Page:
14 September 2009

Rare Ant-Eaters, Rugby, and Cheetahs

Friday of week two had us now oldies welcoming a new batch of about eight volunteers after having said goodbye to friends and co-working-guests the day before as they headed off to Windhoek and then to wherever they each may be headed next. Work tasks for me included cleaning up old bones and scraps from wild dog enclosures and the wild cheetah enclosure. Some friends and I here discussed cultural differences and sexism as a result of a comical (from our perspective) extended interaction with a local. This theme has come up a number of times since arriving in Africa. Roles are, in many respects, roles. There are things that guys do and there are things that girls are not expected to do.

The highlight to Friday night was the release of Popeye, an owl who has been cared for at Harnas for some time now, and the release of a relatively recently arrived Cape Pangolin. This latter animal is incredibly rare. The acting volunteer director, Marnus Roodbol, who worked for seven years as a ranger in South Africa and with wildlife of different sorts for much longer, had never seen one until this pangolin came to harnas. It was such an honor to be part of the release of these two creatures. Once we had a good place to release the pangolin, I opened it’s temporary cage with marnas to let it go. Very strange looking animal indeed. To grossly simplify, it’s basically an armored ant eater.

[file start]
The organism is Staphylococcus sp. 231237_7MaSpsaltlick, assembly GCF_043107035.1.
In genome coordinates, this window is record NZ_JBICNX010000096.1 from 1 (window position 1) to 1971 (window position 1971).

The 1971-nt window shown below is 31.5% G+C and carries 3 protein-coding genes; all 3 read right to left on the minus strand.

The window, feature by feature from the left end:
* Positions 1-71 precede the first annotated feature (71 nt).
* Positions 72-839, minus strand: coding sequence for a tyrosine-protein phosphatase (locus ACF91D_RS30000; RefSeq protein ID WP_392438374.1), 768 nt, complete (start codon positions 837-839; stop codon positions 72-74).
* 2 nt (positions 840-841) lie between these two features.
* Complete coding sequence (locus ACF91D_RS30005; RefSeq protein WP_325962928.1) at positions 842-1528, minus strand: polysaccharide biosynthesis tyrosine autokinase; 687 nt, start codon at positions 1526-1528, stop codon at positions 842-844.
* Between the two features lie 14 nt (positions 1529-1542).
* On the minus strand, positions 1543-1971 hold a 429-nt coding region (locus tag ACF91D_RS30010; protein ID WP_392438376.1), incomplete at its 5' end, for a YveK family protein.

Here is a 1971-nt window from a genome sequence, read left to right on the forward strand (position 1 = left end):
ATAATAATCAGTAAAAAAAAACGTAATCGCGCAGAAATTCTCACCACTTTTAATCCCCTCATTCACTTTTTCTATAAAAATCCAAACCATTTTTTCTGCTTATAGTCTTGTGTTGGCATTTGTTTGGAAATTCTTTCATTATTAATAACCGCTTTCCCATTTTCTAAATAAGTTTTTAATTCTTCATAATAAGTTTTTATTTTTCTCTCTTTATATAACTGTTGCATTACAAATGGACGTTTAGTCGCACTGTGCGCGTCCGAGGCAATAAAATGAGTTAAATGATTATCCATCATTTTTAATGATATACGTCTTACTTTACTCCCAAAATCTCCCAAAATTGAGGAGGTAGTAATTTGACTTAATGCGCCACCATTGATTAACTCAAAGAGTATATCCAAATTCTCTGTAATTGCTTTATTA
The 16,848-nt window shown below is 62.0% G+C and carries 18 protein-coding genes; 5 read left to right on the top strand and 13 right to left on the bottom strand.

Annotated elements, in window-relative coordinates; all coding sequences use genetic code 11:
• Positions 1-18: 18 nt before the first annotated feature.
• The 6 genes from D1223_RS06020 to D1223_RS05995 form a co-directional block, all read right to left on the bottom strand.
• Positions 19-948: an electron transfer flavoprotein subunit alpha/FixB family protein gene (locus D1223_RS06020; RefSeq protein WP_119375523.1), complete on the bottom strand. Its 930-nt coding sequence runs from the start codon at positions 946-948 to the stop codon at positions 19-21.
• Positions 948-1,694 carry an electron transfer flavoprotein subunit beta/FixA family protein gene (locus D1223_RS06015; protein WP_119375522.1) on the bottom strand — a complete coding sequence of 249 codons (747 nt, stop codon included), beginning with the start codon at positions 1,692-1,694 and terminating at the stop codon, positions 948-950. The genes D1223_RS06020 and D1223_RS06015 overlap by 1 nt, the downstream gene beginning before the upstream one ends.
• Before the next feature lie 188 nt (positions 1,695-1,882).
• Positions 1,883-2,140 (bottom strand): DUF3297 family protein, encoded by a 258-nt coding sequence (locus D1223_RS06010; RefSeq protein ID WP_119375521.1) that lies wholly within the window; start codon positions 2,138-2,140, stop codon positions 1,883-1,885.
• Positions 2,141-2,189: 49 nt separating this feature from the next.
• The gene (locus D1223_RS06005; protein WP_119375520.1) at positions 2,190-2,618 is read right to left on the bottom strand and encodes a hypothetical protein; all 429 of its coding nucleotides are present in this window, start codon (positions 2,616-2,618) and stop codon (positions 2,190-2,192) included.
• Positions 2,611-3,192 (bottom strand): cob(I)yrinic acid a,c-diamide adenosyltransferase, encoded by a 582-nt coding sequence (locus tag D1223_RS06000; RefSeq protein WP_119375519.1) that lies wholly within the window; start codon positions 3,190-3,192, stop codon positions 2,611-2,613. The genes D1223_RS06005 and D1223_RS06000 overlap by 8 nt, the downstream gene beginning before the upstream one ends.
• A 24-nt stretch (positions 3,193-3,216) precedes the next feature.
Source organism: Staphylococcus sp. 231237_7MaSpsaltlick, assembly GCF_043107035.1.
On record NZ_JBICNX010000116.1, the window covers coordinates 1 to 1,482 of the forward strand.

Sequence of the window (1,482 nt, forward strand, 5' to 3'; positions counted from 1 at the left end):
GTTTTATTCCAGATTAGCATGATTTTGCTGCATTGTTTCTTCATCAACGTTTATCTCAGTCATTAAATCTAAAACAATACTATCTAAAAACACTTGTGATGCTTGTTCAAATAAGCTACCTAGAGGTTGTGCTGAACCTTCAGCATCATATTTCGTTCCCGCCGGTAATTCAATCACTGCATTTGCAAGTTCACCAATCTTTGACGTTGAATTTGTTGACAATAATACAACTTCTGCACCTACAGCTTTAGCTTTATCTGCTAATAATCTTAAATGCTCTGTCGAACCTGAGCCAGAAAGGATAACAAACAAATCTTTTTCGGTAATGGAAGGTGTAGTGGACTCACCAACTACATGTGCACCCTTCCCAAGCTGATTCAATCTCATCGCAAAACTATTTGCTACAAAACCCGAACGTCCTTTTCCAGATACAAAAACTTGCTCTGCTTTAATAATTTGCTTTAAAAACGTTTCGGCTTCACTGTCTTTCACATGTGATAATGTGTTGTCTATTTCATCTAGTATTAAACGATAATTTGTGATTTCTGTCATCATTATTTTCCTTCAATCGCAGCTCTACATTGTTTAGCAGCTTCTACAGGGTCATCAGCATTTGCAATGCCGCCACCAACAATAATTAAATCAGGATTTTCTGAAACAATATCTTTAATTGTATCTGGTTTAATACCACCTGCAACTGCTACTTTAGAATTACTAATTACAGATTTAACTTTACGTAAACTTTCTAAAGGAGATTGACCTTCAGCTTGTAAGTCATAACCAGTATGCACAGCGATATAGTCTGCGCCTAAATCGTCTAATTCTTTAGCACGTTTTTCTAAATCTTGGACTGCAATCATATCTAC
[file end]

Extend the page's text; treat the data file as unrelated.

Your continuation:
The first half of Saturday was spent beating dead, dry, terribly throny branches from trees in the brush with a metal pipe to then form small piles of branches under each tree that a bushman would then burn to clear out an area for grasses to grow so that animals can eat. This is one of the many activities that falls into the category of farm work. Hot and frustrating. If you’ve never tried to use a round pipe to bang down branches from a tree, don’t, especially if the tree has thousands and thousands of small thorns on every branch.

The second half of my Saturday provided me another unusual experience compared with what most volunteers here have an opportunity to do. I was effectively an orderly and medical assistant for the veterinarians and vet nurse (Cheri) who were vaccinating baboons (rabies & tetanus) and performing minor surgeries on some who were injured before arriving or had various problems (e.g. one had stones, beads, and even a coin lodged in holes under her lower jaw).